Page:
If you are in the market for a benchtop jointer you already know how important it is when woodworking that the wood is as smooth and as straight as possible. Therefore it’s important that you find one that suits your needs.
There are so many out there to choose from though, which one do you go for? Thankfully we are here to help. We have gotten our hands on 20 of the top benchtop jointers on the market. We then tested them and compiled the top picks into this list. We even included a buying guide to help you in your search for the right one.
|Delta Power Tools 37-071 6 Inch||76 lbs||4.7/5|
|Jet JJP-8BT||67 lbs||4.3/5|
|RIKON Power Tools 20-600H||36 lbs||4.2/5|
The Cutech 40160H-CT was our top pick and the best benchtop jointer we reviewed. Using spiral rutters rather than the typical helical. When the product arrived, we had it up and running within 30 minutes, we set up the aluminum fence and cleaned the packaging oil off and away we went.
We were surprised at just how smooth a finish it was producing, better than anything else on the market. Its light and is quieter than most of the other benchtop jointers perfect for the home user. It was very easy to clean especially with paired with a good VAC, you will be working mess free. The only issue we had was with woods such as hard maple, while we were able to cut it, the engine clearly slowed down, so just be careful with harder woods so as to not damage the blades.
This benchtop jointer is a serious bit of kit. One of the first things you will notice is the sheer weight of it. This is because of the durable cast-iron used for the various parts. This increases the weight making it more stable as you feed wood through, this reduces vibrations and means better results. This was probably the best benchtop jointer for harder woods because of this. We also like how easy it was to adjust the blade system, this will help get the perfect finish on your wood.
The one serious criticism we had for this product was the manual provided. It was not the best and even with our experience, we had trouble working out how to get this jointer operational, because of this it can’t take the top spot. Still a great benchtop jointer for the money.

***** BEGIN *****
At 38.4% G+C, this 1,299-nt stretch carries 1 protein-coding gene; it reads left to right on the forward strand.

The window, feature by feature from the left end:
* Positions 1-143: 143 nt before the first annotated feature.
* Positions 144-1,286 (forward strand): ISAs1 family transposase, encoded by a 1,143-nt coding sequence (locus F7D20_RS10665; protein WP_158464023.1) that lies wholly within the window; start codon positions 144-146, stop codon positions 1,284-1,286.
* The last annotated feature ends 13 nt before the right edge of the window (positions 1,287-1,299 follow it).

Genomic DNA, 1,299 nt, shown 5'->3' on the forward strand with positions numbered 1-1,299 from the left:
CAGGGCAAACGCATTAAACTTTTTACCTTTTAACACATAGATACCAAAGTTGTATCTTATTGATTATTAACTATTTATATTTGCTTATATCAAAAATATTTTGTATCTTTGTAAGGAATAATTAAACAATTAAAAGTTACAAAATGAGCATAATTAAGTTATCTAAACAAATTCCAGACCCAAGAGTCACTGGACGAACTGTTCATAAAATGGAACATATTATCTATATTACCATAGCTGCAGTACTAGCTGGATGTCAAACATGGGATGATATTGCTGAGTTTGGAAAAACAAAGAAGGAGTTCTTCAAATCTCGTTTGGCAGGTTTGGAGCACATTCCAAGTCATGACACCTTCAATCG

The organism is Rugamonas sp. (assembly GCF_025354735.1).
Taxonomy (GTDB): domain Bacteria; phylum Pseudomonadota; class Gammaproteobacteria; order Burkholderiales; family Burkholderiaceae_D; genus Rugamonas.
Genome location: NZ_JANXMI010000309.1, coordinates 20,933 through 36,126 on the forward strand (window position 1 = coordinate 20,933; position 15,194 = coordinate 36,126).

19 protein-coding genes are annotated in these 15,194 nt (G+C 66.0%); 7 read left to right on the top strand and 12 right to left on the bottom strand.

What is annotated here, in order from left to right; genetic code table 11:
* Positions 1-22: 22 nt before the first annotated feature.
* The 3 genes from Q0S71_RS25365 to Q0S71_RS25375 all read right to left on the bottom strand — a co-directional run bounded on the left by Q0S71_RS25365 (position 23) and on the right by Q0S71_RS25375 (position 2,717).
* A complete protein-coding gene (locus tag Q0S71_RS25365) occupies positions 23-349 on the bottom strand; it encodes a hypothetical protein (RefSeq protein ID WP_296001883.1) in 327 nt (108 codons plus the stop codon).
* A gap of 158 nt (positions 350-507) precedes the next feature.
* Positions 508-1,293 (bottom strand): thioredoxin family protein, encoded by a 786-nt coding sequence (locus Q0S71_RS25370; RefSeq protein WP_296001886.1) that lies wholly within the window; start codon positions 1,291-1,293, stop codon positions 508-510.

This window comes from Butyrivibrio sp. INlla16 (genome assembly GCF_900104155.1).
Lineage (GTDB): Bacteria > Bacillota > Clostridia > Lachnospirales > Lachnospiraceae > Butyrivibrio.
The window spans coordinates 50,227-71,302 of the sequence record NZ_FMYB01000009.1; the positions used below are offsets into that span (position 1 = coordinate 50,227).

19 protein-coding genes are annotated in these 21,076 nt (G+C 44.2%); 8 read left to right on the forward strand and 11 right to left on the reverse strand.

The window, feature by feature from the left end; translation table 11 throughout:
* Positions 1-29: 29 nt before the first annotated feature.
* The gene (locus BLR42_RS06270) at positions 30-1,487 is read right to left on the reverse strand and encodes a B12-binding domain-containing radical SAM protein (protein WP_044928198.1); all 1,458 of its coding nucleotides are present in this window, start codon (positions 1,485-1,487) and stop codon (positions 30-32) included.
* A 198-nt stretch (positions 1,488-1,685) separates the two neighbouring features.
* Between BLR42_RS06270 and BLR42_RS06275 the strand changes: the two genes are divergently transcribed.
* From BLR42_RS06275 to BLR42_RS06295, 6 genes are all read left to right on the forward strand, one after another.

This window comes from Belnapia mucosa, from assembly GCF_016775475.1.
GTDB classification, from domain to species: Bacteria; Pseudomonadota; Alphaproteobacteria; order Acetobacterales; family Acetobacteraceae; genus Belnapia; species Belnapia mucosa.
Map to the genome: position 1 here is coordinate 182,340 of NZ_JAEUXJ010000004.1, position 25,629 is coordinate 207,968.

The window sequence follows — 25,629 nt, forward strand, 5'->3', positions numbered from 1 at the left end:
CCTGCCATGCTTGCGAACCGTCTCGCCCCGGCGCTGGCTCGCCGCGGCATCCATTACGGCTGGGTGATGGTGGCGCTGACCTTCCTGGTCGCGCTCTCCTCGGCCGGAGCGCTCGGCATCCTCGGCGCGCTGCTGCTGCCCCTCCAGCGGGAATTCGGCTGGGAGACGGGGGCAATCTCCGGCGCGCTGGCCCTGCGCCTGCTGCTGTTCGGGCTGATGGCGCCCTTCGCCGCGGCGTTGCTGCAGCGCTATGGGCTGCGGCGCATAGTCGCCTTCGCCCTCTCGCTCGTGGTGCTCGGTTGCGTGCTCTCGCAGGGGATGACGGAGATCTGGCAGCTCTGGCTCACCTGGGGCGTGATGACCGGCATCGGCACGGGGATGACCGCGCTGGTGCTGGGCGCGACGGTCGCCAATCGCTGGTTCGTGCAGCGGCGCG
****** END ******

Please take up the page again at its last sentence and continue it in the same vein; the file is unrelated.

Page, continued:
This benchtop jointer is like the Cutech in many ways, though we noticed several cost-cutting measures taken by Porter Cable that is reflected in the price. Like the Cutech, the jointer was very easy to put together. A great feature that this jointer had that none of the others had was variable speed functionality. This allows you to get the best setting for a piece of wood. Slower for more pliable and faster for your harder woods – this helps you produce fantastic results.
We did have problems getting the fence to sit 90 degrees from the table. The fence feels flimsy, so you will have to be careful with how much pressure you put on to this. We were really impressed at how this jointer performed at this price level. For us, this was the best value benchtop jointer.
The Jet JJP-8BT is more than just a benchtop jointer, it serves double-duty as a planer as well. With a powerful three-horsepower, 13-amp motor spinning two high-speed steel knives, it carves clean edges effortlessly. 18,000-CPM isn’t the best in class, but it’s not far behind. The 8-inch maximum board width that this benchtop unit can work with is one thing that attracted us to it from the start. For the price and the size, this is a great feature for anyone who works with wider boards.
Upon arrival, we discovered that most of the bolts holding everything together were loose. After going through the machine tightening everything, we noticed that the infeed and outfeed tables don’t quite line up properly. We fiddled with it for a while and we got pretty close, but never quite coplanar. Despite these issues, we were satisfied with the operation of the machine overall. There is one more complaint though. The dust collection port is plastic and sits below the tables, but it’s prone to cracking from the pressure. This is a design flaw, and one of the things holding this benchtop jointer back.
RIKON has built a very stout tool in the 20-600H benchtop jointer. The five-year warranty that’s included with this model shows just how much the manufacturer believes in the longevity of their product. While we do believe this little jointer will last for a long time, it has some drawbacks and oversights that stop it from being one of our favorites. Let’s start with the fence. Once you have it positioned correctly and go to lock it in place, it moves out of square, ruining your measurement. This was more than just a little frustrating as we continued using this jointer.